The direction of the start point of the third section must be the same as the direction of the end point of the second section. Therefore, enter -70 degrees as above. At X1, the end point, it faces approximately south-southwest, so enter -110 degrees (code omitted below).

**⃝ **Section 4. : X1 ~ M1

Since the starting point of the fourth section is a corner, it does not share a direction with the end point of the third section. In X1, the angle is set to about 10 degrees because it starts in the direction of approximately northeast. The end point M1 is the narrowest point of C-bout, so it must be vertical here. So the angle is -90 degrees.

**⃝ **Section 5. : M1 ~ Y1

The starting point of section 5 must be in the same direction as the end point of section 4. So, you enter -90 degrees. At the end point, it faces the northwest direction, so let's enter it at 170 degrees.

**⃝ **Section 6. : Y1 ~ Q1

The starting point of section 6 does not share a direction with the end point of section 5. Since it is facing south-southeast, enter -70 degrees, and since the end point is south-southwest, enter -110 degrees.

**⃝ **Section 7. : Q1 ~ L1

The starting point of the 7th section must be in the same direction as the ending point of the 6th section. So, you enter -110 degrees. At the end point, it should be vertical, so we enter -90 degrees.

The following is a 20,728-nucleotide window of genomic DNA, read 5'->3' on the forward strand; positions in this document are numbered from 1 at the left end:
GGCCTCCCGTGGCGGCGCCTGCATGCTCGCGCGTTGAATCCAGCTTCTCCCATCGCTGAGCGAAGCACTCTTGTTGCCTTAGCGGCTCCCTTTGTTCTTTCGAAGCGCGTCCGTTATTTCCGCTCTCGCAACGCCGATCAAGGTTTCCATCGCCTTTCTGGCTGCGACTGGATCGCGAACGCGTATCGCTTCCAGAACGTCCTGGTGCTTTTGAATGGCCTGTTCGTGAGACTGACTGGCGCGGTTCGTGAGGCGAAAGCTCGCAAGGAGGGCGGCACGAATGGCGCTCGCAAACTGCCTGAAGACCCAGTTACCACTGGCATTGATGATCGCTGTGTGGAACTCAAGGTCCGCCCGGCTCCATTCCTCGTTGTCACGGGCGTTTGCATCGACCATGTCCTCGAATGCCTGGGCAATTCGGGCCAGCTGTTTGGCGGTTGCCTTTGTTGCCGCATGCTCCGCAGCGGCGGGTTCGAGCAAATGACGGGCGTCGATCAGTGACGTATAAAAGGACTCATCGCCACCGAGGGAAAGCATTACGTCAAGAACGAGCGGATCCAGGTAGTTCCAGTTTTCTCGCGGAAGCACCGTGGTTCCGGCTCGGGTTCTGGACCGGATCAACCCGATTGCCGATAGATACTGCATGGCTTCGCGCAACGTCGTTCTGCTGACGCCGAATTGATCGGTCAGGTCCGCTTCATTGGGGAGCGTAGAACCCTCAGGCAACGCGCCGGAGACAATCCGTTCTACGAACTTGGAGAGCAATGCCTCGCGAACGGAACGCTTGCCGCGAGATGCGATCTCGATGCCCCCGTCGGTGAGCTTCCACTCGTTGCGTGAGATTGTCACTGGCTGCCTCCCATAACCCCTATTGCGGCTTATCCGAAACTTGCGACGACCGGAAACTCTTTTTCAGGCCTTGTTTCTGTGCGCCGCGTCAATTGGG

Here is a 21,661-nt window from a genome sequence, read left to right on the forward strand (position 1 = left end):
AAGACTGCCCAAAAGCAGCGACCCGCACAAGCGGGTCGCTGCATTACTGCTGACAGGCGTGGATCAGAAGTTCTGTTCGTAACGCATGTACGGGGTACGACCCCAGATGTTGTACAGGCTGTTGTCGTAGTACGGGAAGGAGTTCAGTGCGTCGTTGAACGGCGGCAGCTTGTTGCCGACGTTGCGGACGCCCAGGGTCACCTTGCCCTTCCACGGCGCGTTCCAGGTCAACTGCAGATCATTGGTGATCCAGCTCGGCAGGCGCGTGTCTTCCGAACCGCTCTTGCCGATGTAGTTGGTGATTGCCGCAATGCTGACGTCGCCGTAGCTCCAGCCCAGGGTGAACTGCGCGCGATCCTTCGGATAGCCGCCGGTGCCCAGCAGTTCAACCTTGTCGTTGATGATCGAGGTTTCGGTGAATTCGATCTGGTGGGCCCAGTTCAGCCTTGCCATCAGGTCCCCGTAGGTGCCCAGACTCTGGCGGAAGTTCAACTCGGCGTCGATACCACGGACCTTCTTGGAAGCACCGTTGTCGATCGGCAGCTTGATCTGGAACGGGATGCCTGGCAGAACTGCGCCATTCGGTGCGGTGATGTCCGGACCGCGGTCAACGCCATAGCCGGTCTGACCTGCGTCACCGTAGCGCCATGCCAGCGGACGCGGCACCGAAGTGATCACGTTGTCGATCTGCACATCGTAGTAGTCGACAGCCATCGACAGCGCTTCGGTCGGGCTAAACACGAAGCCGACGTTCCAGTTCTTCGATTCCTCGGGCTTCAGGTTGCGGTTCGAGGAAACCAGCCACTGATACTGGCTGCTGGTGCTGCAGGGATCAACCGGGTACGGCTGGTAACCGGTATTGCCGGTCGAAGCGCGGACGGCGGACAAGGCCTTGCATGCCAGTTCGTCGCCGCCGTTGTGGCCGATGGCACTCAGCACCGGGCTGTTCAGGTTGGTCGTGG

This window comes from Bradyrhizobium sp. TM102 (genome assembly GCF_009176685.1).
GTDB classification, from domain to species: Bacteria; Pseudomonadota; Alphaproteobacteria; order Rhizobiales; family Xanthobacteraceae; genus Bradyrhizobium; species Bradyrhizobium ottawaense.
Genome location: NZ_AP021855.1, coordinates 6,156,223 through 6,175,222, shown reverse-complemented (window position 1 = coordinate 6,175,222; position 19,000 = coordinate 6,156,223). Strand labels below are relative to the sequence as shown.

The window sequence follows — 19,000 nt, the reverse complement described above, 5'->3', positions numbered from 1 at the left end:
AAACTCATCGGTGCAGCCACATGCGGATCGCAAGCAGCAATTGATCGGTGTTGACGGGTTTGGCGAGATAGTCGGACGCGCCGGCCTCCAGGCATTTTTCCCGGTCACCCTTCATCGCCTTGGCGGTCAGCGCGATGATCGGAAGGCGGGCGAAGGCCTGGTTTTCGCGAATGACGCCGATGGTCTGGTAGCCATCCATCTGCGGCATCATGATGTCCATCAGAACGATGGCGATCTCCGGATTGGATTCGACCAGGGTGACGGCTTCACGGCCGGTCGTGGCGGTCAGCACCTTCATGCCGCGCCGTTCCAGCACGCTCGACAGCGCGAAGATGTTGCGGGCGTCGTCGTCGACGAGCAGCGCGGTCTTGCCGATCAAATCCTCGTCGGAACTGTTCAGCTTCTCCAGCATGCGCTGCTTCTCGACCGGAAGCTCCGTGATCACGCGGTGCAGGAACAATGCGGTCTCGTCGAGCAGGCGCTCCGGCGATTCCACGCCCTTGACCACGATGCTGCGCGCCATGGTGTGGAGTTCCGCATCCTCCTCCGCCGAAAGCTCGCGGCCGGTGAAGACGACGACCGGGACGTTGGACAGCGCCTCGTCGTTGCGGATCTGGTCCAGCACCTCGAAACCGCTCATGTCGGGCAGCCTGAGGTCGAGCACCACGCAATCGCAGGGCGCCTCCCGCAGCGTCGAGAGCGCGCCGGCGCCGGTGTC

**⃝ **Section 8. : L1 ~ Z

The starting point of the 8th section must be in the same direction as the ending point of the 7th section. So, you enter -90 degrees. The endpoint must be perfectly horizontal and face east, so enter '0' degrees.

After completing the above input and checking the graph, you can see the figure 9.

Figure 9: Result

Unfortunately, it seems that it cannot be said that it is a violin yet. In the next chapter, I will change the angle and curvature little by little to make it more like a violin.

**3.3. **Correction of Curves

In order to obtain the intended line, it is necessary to accurately understand how the curve changes according to the parameters of the direction and curvature at two points. In particular, it should be noted that the change pattern is different from that of a monoclosoid curve in which only one end point is fixed, since this report is for “multi-closoid curve with both endpoints fixed”.

**3.3.1. **Change of Curve According to Direction (Angle)

There is no confusion about the angle of the start point, but care must be taken with the angle at the end point. If you want to draw a curve like Figure 10, the starting point A is facing south, so the angle will be -90 degrees. But what is the angle of the endpoint B? From the endpoint, the curve is to the southeast, so about -45 degrees?

Not like that. It should always be based on the direction of the curve. The curve comes from the starting point A toward the south, gradually changes to the west direction, and at the end point B, it stops in the state toward the northwest direction. Therefore, the direction at the end point is northwest. So the angle at the endpoint B is 135 degrees.